RESULTS

The goal of this study is to achieve an untethered electronic fish with onboard power and control. As a first step, we perform a series of experiments to evaluate its performance under wired power. Here, we focus on how the fish swims at the surface of the water by attaching buoys to the fish (details can be found in fig. S5). Accordingly, the wired fish (dyed in green for contrast) is recorded with live snapshots (Fig. 3), in the act of swimming under a square wave voltage (8 kV and 5 Hz), with the corresponding video in movie S1. Consistent with the simulation results, the fish body deforms between the actuated and the rest states, resulting in a change of bending angles from 16.7° to 26.9° (Fig. 3A), that is, flapping. This flapping motion is similar to that of a manta ray (a detailed comparison can be found in section S3). We emphasize that this simple flapping is not sufficient for the forward motion. In our design, the rigid L-shaped leading edges of the fins are critical. The up-and-down flaps of rigid edges lead to undulatory motions of the soft silicone membrane (Fig. 3B and movie S2), resulting in the forward propulsion. Accordingly, the simple in-plane DE actuation is transformed into the necessary complex motions, similar to the working principle of motor transmission systems for cars, albeit in a compact and soft form. The tail, which remains in the middle position throughout the operation, ensures forward motion without turning (Fig. 3C).

Fig. 3 Live snapshots of the swimming fish with wired power.

t = 0 is defined as the beginning of the cycle with the fin in the actuated state, and T represents the time required for one full flapping cycle. (A) Bending variations of the soft body and fins (front views). (B) Forward motion of the fish and undulatory motion of the fins (side views; the white dashed lines highlight the fin edges). (C) The top views correspond to (B).

With the wired power, an input AC voltage signal is amplified, which then actuates the fish and generates the thrust (Fig. 4A). The swimming speed is determined by the amplitude and frequency of the applied voltage. At any given amplitude, the corresponding speed-frequency curve shows multiple peaks (Fig. 4B). This nonmonotonic correlation is the result of the complex variation of the thrust and the hydrodynamic drag at different frequencies. Qualitatively, the thrust can be treated as the product of the frequency and the flapping amplitude (51). Even if the voltage amplitude is fixed, the flapping amplitude varies with the frequency due to the resonant behavior of the fish body and the nonlinear hydrodynamic drag. The swimming speed increases with the voltage amplitude, reaching the highest value of 13.5 cm/s at 10 kV and 5 Hz. With the fish body length of 9.3 cm, such a speed corresponds to 1.45 body length per second, much higher than previously reported values (<0.8 body length per second) for tethered swimming SARs (51). Besides swimming in a straight line, steering the tail through the electromagnets allows the fish to make turns. We measure the turning radii at various applied voltages and frequencies with the tail at full rudder, and the results are presented in table S1. Overall, the minimum turning radius achieved is 8.5 cm at 7 kV and 8 Hz, illustrating its high agility.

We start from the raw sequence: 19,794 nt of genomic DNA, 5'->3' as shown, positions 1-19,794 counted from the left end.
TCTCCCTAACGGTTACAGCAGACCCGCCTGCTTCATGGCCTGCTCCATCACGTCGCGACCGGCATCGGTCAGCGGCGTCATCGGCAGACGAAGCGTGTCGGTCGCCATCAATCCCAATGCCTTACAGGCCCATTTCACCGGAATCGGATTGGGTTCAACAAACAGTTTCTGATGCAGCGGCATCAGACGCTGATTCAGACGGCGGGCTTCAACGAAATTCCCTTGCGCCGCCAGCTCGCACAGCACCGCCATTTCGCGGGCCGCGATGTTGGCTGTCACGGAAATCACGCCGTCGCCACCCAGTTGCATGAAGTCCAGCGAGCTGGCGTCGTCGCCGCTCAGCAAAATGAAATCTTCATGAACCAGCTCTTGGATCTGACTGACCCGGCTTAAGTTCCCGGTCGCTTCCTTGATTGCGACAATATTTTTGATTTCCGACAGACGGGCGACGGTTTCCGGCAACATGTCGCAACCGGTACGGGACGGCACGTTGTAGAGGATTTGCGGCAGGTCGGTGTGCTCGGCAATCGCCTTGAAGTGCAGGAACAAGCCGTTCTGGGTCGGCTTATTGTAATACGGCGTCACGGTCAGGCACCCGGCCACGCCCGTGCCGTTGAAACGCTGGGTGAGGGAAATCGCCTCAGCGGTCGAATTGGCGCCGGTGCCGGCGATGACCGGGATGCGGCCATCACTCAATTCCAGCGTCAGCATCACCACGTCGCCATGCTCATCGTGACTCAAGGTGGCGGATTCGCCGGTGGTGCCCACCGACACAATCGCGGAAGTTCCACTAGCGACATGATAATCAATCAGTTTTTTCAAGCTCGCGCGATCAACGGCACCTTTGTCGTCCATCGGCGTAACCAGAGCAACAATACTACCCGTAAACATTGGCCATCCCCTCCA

Fig. 4 Quantitative performance evaluation via wired power.

(A) Voltage signal from the signal generator is amplified through a high-voltage amplifier and fed to the soft robotic fish. (B) The speed of robotic fish demonstrates a double peak distribution and reaches a maximum of 13.5 cm/s.

We develop a method to estimate the power and power efficiency of the electronic fish. When it swims at a constant speed v, the thrust force FT equals the drag force FD. The input electrical power Pinput for DE actuation is partly converted into the mechanical power Poutput to maintain the constant speed. Without considering the loss in the voltage amplifier and circuits, Pinput can be estimated as the product between the electrical energy difference and the operating frequency fEmbedded Image(1)Cact and Crest are the capacitances of the DE in the actuated and rest states. Ф is the amplitude of the applied voltage. Poutput can be calculated asEmbedded Image(2)

The power efficiency η at a constant swimming speed can be expressed asEmbedded Image(3)

All variables and parameters in Eqs. 1 to 3 can be measured experimentally, thus allowing the calculations of power and power efficiency under different operating conditions (see fig. S7 and table S2). For the highest speed (13.5 cm/s) achieved at 10 kV and 5 Hz, the corresponding input power and power efficiency are 0.024 W and 10.25%, respectively. As a reference, a rainbow trout (body length of about 25 cm) has an input power of 0.03 W at a speed of 10 cm/s (52). Thus, both the power and the speed of our electronic fish are comparable to those of the real fish of similar size.